The US could lift Russia sanctions if the Minsk agreements are fully implemented, US Secretary of State John Kerry said in a statement. The White House praised the Minsk deal on Thursday, saying that it was a “potentially significant step.”
“As we have long said, the United States is prepared to consider rolling back sanctions on Russia when the Minsk agreements of September 2014, and now this agreement, are fully implemented,” said Kerry in a statement Thursday following marathon 16-hour talks between the ‘Normandy 4’ leaders in Minsk.
“That includes a full ceasefire, the withdrawal of all foreign troops and equipment from Ukraine, the full restoration of Ukrainian control of the international border, and the release of all hostages,” Kerry said.
He added that the US “welcomes” the agreement struck by Germany Chancellor Angela Merkel, French President Francois Hollande, Ukrainian President Petro Poroshenko and Russian President Vladimir Putin.
The White House also praised the Minsk agreement on Thursday, calling it a “potentially significant step” in the resolution of the Ukrainian conflict.
Despite the historic deal brokered in Minsk, State Department spokeswoman Jen Psaki told reporters Thursday that US was continuing consultations on possible new sanctions against Russia.
“We have not taken … options off the table. Those discussions are ongoing,” she said, answering a question on the issue. “Certainly our preference would be to see this agreement and components, including a ceasefire, including the pullback of heavy weapons and a complete withdrawal of foreign fighters, implemented.”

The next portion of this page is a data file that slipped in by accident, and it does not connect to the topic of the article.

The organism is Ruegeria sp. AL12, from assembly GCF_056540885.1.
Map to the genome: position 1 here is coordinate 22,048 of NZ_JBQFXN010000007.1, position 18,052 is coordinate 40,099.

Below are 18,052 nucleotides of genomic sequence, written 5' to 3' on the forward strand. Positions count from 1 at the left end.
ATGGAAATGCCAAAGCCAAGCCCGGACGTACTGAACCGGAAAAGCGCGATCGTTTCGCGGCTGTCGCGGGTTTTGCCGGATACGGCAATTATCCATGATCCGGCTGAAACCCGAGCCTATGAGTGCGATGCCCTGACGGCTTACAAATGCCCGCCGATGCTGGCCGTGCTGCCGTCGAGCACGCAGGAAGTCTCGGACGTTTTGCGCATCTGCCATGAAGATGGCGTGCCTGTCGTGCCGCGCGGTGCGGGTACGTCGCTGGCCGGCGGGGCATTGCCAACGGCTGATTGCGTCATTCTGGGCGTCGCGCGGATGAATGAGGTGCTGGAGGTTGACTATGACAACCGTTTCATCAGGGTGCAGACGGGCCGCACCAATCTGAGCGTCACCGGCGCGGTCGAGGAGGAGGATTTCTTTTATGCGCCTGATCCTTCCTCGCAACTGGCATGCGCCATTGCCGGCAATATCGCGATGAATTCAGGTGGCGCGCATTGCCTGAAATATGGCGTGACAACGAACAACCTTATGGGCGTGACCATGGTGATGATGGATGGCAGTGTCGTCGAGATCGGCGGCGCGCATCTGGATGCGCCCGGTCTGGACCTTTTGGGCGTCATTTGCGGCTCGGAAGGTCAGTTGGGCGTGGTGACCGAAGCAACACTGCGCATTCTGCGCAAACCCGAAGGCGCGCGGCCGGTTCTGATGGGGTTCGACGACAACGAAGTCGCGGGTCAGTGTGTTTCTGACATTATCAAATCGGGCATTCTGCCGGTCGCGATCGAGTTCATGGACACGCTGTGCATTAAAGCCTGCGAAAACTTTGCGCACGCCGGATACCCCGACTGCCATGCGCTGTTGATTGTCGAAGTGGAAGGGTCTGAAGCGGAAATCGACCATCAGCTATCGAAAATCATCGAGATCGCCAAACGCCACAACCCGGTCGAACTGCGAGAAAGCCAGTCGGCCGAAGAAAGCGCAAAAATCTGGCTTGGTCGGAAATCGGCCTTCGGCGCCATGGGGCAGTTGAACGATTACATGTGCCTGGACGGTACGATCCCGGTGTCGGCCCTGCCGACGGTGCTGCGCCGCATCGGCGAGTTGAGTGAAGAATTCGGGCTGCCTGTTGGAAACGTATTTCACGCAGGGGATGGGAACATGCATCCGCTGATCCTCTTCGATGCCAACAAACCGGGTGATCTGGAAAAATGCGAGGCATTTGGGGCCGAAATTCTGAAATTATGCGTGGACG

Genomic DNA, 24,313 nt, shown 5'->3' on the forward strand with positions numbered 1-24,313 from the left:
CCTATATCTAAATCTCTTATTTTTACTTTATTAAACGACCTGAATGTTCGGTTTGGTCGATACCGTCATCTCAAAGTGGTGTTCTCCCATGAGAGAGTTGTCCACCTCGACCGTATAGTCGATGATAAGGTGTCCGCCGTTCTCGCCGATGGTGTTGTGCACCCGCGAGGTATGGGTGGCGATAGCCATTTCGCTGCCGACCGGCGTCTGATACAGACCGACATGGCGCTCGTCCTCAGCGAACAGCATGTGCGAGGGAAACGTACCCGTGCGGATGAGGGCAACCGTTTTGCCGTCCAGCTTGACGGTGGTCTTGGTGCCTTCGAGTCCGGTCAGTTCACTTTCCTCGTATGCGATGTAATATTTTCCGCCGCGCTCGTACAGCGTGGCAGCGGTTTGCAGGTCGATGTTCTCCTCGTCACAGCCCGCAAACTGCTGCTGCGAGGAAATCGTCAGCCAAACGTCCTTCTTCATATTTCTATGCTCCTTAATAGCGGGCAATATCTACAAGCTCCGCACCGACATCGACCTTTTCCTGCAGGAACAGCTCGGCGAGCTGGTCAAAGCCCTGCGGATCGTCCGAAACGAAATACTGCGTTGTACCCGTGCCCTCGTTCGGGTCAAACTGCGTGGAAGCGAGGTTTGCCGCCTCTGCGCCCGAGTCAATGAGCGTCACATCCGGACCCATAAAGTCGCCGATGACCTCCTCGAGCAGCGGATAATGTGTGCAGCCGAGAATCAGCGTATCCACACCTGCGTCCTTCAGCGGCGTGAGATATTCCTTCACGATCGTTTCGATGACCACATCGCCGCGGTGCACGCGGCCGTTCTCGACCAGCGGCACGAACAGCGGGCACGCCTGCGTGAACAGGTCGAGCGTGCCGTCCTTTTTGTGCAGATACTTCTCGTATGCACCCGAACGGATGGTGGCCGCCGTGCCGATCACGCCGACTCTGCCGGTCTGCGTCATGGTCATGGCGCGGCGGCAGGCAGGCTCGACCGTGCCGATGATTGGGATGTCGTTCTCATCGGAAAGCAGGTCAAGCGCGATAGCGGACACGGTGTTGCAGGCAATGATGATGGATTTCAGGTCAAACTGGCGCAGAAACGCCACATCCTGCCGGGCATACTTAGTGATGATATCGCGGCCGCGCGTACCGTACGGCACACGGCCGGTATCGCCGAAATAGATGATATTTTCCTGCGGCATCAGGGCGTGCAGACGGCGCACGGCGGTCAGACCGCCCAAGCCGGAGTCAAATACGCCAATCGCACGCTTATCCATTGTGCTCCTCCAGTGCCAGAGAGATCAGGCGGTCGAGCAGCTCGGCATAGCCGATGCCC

Psaki said that if the Minsk deal is not implemented, Kiev would not be blamed for not fulfilling its commitments under the document, RIA Novosti quoted her as saying. She also said that Washington has not dropped its consultations on supplying weapons to Ukraine.
EU leaders have voiced their positive impressions after the Minsk deal was reached, expressing hope that peace and stability would soon reign in Ukraine.
“Therein lies hope,” tweeted German Chancellor Angela Merkel’s spokesman, Steffen Seibert, as the deal was struck.
French President Francois Hollande called the deal a “comprehensive political solution” which would engender “serious hope, even if everything is not done.”
“The agreement in Minsk is a welcome step towards what I hope will be a durable, and peaceful solution to the conflict in Ukraine and toward restoration of Ukraine’s sovereignty and territorial integrity,” NATO quoted its Secretary General Jens Stoltenberg as telling Norwegian news agency NTB.
Vice-President of the EU Commission Federica Mogherini said new sanctions against Russia were unlikely to be discussed at the EU summit in Brussels on Thursday.
The EU officials who gathered in Belgium would focus on how “all possible EU means” can be activated to help sustain the ceasefire deal once it goes into effect, she added.
The deal came after President Hollande and Chancellor Merkel visited Kiev and Moscow last week for separate meetings with the leaders of Ukraine and Russia behind closed doors. The secretive meetings were held on the initiative of the two EU leaders, who reportedly flew to Russia without consulting Washington.
“Together with Angela Merkel, we have decided to take a new initiative,” Hollande told a news conference last Thursday.
As Hollande and Merkel were set to discuss a peaceful resolution to the conflict, Kerry was visiting Ukraine to answer Kiev’s plea for weapons. Washington is mulling whether to provide Kiev’s forces with what it claims are “defensive” weapons, backing the Kiev government up in its aspirations with rhetoric about alleged Russian military’s presence in Ukraine. The unsubstantiated claims have been rebuffed by Moscow on numerous occasions.
On Thursday, Ukrainian experts also stated that they have not observed any military activity on the part of Russian troops in the course of an inspection that was held in Russia’s southern Rostov region, bordering Ukraine, from February 9-12.